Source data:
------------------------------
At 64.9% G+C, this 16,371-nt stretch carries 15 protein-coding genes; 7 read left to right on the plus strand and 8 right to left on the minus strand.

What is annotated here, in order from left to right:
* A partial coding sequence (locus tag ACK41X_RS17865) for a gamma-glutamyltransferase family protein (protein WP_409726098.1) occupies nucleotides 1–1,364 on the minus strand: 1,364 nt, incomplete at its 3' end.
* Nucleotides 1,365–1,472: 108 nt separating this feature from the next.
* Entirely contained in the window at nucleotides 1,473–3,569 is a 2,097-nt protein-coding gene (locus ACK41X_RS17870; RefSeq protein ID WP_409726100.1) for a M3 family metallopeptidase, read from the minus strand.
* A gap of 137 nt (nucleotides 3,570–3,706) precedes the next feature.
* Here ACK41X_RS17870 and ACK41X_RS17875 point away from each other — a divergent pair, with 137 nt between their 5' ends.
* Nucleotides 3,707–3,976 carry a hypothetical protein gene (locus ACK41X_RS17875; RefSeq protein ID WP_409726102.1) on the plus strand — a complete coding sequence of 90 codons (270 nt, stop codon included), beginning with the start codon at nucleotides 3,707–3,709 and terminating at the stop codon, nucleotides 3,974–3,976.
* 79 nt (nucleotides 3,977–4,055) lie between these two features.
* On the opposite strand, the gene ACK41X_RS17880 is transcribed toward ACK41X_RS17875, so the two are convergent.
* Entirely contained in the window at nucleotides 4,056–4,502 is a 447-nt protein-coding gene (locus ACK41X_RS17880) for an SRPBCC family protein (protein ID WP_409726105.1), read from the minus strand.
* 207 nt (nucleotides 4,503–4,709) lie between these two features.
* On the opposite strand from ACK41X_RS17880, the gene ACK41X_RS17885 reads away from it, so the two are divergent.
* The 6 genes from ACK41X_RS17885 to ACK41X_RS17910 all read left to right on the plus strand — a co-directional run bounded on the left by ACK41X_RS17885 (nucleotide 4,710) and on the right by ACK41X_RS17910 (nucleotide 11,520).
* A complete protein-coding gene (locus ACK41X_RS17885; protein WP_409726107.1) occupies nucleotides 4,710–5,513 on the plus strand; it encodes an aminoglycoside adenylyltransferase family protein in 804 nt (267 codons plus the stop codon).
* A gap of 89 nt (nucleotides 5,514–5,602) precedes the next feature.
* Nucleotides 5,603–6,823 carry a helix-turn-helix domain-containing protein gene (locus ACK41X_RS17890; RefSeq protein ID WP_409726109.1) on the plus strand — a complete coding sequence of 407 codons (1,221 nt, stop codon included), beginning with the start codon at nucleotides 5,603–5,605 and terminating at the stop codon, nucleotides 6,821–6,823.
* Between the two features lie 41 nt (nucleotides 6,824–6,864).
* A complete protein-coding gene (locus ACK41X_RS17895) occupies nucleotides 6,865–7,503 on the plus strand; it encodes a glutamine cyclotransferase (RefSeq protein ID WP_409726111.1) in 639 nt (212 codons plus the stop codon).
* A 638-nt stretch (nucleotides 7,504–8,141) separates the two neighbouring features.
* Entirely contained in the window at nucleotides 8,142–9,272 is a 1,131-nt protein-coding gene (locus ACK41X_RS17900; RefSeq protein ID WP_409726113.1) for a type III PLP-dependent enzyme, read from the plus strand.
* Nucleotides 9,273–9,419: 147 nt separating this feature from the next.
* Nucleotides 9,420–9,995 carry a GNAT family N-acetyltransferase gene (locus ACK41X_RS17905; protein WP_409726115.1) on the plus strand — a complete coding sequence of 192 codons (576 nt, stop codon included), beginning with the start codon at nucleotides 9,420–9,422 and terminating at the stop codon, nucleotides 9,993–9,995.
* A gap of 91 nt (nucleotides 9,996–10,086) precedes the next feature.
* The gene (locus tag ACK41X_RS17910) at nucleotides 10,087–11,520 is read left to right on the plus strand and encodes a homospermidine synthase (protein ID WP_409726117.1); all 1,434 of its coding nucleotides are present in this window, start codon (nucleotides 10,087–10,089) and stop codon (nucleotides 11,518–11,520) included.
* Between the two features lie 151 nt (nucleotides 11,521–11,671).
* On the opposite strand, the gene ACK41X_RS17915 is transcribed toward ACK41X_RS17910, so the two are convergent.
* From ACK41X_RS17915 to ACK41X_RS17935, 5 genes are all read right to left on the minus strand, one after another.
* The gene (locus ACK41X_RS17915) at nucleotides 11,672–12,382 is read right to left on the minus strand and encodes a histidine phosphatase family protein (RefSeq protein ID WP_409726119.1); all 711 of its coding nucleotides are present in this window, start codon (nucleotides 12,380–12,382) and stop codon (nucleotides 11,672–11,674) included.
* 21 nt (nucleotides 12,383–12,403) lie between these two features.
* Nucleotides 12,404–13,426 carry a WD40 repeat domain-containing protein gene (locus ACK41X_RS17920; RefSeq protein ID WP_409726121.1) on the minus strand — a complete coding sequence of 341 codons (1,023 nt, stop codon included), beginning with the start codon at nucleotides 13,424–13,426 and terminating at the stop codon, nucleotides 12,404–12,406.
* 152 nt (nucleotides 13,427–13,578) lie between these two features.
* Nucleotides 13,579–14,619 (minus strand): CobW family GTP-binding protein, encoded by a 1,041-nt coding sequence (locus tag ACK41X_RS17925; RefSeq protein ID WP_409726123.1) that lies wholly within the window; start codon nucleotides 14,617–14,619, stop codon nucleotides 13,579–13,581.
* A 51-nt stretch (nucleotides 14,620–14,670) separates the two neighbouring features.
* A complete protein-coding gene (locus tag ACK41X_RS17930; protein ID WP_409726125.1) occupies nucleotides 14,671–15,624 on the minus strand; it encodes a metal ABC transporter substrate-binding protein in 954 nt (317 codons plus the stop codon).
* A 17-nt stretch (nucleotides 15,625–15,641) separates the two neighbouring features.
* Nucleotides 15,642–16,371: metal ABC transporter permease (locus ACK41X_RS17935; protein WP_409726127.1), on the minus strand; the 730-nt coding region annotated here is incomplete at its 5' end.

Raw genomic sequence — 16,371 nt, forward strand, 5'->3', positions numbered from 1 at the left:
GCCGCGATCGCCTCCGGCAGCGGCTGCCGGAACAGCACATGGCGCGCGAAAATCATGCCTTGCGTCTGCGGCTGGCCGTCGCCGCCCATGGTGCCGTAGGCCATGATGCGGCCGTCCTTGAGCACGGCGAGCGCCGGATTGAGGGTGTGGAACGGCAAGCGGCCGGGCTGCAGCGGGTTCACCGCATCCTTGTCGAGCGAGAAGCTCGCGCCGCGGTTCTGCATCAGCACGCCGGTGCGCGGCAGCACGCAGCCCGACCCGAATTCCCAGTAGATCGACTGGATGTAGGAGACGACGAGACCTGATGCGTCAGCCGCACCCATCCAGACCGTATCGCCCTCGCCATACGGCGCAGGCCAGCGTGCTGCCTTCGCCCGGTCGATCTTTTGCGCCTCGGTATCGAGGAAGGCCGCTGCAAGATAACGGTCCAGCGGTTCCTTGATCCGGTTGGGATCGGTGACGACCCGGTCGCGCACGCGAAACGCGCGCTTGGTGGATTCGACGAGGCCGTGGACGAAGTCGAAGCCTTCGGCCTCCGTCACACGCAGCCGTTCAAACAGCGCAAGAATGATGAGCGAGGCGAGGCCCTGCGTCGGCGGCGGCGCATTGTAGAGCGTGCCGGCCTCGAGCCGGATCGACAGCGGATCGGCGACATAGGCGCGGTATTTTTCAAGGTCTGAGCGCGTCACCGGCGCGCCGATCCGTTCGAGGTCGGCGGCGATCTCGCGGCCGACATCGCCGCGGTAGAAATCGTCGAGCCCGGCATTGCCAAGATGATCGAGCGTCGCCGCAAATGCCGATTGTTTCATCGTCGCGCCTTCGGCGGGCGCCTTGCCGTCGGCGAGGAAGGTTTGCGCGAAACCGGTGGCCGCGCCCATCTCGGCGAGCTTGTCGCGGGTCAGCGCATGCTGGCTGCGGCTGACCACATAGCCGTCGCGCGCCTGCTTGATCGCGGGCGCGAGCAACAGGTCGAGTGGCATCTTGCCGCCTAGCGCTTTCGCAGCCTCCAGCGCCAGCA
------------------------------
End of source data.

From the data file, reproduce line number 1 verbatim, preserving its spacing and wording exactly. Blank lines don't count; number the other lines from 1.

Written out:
At 64.9% G+C, this 16,371-nt stretch carries 15 protein-coding genes; 7 read left to right on the plus strand and 8 right to left on the minus strand.